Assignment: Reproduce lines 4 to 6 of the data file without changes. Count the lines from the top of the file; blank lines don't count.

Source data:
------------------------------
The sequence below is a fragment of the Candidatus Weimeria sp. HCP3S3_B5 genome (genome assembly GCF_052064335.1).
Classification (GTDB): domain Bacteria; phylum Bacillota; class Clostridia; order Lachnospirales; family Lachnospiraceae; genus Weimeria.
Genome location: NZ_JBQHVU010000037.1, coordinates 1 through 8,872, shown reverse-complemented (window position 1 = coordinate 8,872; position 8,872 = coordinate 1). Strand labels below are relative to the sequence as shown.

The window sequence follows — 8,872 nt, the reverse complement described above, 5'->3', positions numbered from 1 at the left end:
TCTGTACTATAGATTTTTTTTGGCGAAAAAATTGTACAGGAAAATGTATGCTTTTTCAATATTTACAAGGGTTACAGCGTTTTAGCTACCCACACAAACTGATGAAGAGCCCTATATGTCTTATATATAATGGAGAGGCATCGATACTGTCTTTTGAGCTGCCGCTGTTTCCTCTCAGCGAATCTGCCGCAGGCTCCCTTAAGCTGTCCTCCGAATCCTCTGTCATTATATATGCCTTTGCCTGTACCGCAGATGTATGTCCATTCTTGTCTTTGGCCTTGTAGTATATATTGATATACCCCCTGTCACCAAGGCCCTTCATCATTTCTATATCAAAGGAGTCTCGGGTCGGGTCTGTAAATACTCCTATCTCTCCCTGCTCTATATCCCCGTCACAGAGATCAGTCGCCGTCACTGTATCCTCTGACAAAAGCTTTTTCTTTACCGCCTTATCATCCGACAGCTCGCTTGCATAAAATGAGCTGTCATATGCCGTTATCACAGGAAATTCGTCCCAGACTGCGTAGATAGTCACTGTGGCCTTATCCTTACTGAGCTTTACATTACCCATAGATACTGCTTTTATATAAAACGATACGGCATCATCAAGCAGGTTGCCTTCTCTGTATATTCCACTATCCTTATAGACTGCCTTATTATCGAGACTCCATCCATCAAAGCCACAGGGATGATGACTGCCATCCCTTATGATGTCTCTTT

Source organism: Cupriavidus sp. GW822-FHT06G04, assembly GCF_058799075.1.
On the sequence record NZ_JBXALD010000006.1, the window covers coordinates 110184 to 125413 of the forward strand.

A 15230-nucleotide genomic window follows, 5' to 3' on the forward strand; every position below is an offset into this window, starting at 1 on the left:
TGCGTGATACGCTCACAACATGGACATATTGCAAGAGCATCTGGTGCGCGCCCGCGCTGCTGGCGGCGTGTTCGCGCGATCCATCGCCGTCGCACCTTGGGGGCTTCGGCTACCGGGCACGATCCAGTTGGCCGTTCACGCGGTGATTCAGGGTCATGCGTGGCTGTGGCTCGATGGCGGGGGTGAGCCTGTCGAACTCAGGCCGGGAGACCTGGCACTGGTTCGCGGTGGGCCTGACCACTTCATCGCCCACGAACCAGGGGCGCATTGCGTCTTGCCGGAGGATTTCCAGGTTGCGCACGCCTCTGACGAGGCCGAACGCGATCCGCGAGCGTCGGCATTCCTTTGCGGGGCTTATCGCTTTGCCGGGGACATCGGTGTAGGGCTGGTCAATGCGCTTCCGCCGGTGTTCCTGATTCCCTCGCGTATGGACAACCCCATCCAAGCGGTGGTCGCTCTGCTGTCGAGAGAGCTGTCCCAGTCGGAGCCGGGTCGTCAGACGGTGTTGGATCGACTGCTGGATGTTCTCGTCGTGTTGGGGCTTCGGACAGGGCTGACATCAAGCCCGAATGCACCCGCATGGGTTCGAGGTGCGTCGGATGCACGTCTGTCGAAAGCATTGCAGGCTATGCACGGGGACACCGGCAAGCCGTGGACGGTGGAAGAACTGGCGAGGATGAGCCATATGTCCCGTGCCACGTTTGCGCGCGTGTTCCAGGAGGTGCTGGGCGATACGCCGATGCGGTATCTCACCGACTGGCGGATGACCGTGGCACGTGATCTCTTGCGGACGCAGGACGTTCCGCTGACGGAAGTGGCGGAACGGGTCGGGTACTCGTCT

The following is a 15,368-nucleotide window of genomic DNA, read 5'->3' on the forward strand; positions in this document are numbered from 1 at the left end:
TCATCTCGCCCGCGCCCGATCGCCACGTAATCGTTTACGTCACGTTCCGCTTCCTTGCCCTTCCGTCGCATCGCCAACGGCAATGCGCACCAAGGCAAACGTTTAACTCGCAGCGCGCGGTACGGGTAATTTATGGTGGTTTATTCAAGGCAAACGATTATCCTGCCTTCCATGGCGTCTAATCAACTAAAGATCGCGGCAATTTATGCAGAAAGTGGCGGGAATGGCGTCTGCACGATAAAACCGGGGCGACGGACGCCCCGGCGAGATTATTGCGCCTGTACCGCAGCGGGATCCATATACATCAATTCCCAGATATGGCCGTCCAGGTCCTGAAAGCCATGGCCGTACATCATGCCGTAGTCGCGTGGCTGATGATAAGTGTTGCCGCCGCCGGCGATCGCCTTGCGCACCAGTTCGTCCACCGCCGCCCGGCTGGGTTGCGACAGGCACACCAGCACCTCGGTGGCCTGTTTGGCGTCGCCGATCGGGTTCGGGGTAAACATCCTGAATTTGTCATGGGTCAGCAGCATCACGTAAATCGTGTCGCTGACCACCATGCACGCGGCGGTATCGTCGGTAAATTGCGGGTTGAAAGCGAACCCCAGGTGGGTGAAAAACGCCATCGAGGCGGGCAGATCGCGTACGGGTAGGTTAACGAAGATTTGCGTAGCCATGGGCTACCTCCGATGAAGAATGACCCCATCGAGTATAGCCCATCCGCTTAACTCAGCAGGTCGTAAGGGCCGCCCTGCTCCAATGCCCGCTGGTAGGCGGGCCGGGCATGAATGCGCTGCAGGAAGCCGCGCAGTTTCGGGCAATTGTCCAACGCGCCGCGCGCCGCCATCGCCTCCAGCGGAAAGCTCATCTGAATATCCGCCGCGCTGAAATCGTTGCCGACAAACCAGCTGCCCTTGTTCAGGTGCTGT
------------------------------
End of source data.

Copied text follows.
The window sequence follows — 8,872 nt, the reverse complement described above, 5'->3', positions numbered from 1 at the left end:
TCTGTACTATAGATTTTTTTTGGCGAAAAAATTGTACAGGAAAATGTATGCTTTTTCAATATTTACAAGGGTTACAGCGTTTTAGCTACCCACACAAACTGATGAAGAGCCCTATATGTCTTATATATAATGGAGAGGCATCGATACTGTCTTTTGAGCTGCCGCTGTTTCCTCTCAGCGAATCTGCCGCAGGCTCCCTTAAGCTGTCCTCCGAATCCTCTGTCATTATATATGCCTTTGCCTGTACCGCAGATGTATGTCCATTCTTGTCTTTGGCCTTGTAGTATATATTGATATACCCCCTGTCACCAAGGCCCTTCATCATTTCTATATCAAAGGAGTCTCGGGTCGGGTCTGTAAATACTCCTATCTCTCCCTGCTCTATATCCCCGTCACAGAGATCAGTCGCCGTCACTGTATCCTCTGACAAAAGCTTTTTCTTTACCGCCTTATCATCCGACAGCTCGCTTGCATAAAATGAGCTGTCATATGCCGTTATCACAGGAAATTCGTCCCAGACTGCGTAGATAGTCACTGTGGCCTTATCCTTACTGAGCTTTACATTACCCATAGATACTGCTTTTATATAAAACGATACGGCATCATCAAGCAGGTTGCCTTCTCTGTATATTCCACTATCCTTATAGACTGCCTTATTATCGAGACTCCATCCATCAAAGCCACAGGGATGATGACTGCCATCCCTTATGATGTCTCTTT

Source organism: Cupriavidus sp. GW822-FHT06G04, assembly GCF_058799075.1.